The average transaction fee for bitcoin is now $3.92, a steep drop from this year's all-time high of $62.78, reached on 21 April. The network's hash rate is also the lowest it has been in a year.
The last time transaction fees were as low as they are today was on 23 December last year, when Bitcoin's average transaction fee was $3.61, according to BitInfoCharts.
Whichever way you look at it, Bitcoin has had a temperamental year. The astronomical average fee in April was really quite anomalous in Bitcoin's 12-year history. The only time Bitcoin came close to the highs recorded at the time was on 23 December 2018, when the average transaction fee was $52.18.
On 14 April, Bitcoin reached an all-time high of $64.3k. On that day, the average transaction fee was $29. Just a week later, the bitcoin price dropped to around $55k when it recorded record transaction fees of $62.79, with more than 130,000 transactions sitting unprocessed on the network.
High fees - high activity
High fees also tend to correlate with high activity. When everyone wanted to get into Bitcoin, fees rose because they outstripped the supply of miners. And when investors were looking to exit, they went up even more.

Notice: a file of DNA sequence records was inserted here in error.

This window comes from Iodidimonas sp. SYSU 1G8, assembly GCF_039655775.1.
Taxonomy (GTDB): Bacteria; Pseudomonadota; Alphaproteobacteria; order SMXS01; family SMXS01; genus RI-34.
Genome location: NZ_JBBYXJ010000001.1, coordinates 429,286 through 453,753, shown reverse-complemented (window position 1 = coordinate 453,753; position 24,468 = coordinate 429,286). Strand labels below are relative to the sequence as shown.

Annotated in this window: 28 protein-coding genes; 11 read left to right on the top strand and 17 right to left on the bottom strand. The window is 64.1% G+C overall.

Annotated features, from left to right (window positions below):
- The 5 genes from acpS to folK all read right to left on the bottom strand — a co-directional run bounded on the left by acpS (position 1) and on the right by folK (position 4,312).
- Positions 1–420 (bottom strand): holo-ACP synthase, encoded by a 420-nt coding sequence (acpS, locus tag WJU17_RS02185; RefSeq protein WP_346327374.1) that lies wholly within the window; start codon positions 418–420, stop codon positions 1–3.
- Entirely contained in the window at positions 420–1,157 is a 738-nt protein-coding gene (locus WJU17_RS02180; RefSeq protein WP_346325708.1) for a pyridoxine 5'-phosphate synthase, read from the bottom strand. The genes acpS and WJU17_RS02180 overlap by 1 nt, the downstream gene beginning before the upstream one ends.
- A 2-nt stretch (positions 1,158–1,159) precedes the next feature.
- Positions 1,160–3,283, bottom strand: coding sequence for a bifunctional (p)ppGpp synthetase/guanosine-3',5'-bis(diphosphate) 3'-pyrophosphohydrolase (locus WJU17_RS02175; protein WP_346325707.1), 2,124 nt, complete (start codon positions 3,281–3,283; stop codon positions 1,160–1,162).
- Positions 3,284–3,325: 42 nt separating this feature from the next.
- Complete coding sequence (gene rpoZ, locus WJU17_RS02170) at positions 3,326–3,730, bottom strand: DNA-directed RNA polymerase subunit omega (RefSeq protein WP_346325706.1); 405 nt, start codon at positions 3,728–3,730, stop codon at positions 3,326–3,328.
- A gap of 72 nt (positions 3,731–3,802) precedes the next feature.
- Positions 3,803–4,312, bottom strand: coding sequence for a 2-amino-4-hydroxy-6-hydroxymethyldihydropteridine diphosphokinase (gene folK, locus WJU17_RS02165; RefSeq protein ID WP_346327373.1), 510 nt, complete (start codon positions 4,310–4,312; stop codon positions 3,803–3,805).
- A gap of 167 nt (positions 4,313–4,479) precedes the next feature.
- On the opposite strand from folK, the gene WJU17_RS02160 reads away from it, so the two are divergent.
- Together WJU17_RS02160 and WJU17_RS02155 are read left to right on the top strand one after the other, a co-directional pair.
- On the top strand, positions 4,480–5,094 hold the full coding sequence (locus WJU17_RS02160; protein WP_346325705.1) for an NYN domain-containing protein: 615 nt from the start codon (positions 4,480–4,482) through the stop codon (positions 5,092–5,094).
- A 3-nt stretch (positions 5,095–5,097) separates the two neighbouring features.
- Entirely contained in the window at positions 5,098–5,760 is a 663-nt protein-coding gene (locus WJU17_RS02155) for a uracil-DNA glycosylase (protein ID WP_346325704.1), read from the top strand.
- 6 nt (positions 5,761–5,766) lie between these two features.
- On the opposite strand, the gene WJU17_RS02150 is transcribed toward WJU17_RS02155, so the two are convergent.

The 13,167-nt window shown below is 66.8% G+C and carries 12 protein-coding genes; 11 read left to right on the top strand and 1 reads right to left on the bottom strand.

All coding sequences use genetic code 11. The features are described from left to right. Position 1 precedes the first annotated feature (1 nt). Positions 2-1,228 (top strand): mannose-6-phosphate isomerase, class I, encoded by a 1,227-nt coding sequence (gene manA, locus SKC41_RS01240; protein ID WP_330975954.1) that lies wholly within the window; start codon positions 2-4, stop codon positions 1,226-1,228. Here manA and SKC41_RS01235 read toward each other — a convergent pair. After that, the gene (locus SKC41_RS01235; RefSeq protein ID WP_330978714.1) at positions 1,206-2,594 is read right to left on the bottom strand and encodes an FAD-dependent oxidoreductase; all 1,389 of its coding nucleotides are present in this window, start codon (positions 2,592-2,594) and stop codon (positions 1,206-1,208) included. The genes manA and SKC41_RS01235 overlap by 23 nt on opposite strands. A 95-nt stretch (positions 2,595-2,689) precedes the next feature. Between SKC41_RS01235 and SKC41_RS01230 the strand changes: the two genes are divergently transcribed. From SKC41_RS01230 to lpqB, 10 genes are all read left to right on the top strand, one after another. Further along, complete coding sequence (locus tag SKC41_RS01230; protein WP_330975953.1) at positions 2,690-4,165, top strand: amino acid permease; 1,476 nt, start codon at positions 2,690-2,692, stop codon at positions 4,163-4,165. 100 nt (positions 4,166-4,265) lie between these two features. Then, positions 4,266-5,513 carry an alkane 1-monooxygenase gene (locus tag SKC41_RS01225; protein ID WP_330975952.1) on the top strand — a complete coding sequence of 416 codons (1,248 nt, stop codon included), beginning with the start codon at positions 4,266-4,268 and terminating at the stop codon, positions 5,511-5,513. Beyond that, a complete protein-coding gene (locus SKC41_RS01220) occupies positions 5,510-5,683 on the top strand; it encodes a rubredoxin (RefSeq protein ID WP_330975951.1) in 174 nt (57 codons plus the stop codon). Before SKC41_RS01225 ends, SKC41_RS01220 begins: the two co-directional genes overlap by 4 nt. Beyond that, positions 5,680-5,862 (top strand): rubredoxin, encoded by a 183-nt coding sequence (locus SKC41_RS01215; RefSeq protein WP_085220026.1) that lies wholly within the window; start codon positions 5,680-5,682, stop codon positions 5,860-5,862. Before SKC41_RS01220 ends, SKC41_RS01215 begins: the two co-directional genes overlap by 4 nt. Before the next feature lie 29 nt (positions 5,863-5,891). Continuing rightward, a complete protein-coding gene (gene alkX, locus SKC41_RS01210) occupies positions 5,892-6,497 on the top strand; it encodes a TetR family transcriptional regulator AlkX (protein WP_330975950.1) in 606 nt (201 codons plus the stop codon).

Today, the news around Bitcoin is a little less dramatic. The world's most popular cryptocurrency is currently valued at $33,672 per bitcoin, according to Nomics, and while that's a sharp drop from the golden days of mid-April, it's up slightly from yesterday.
Bitcoiners went downhill in mid-May when three Chinese payments associations reiterated their support for the Chinese central bank's 2017 ban on financial firms engaging in crypto transactions. Bitcoin lost 30% of its value after the announcement - however, the bad news from China did not end there.
China has since launched a nationwide crackdown on Bitcoin mining operations. Miners in both Xinjiang and Sichuan have been issued with government "shutdown orders". Some believe China is restricting the use of popular cryptocurrencies in favour of its own central bank-backed currency: the digital yuan, which can now be exchanged for cash at 3,000 ATMs in Beijing.
At today's speed of 97.53 ehash/s, Bitcoin's hash rate is currently the lowest since 24 May 2020, when the network registered speeds of 93.5 ehash/s, according to BitInfoCharts.
It looks like Bitcoin is in a state of inertia right now.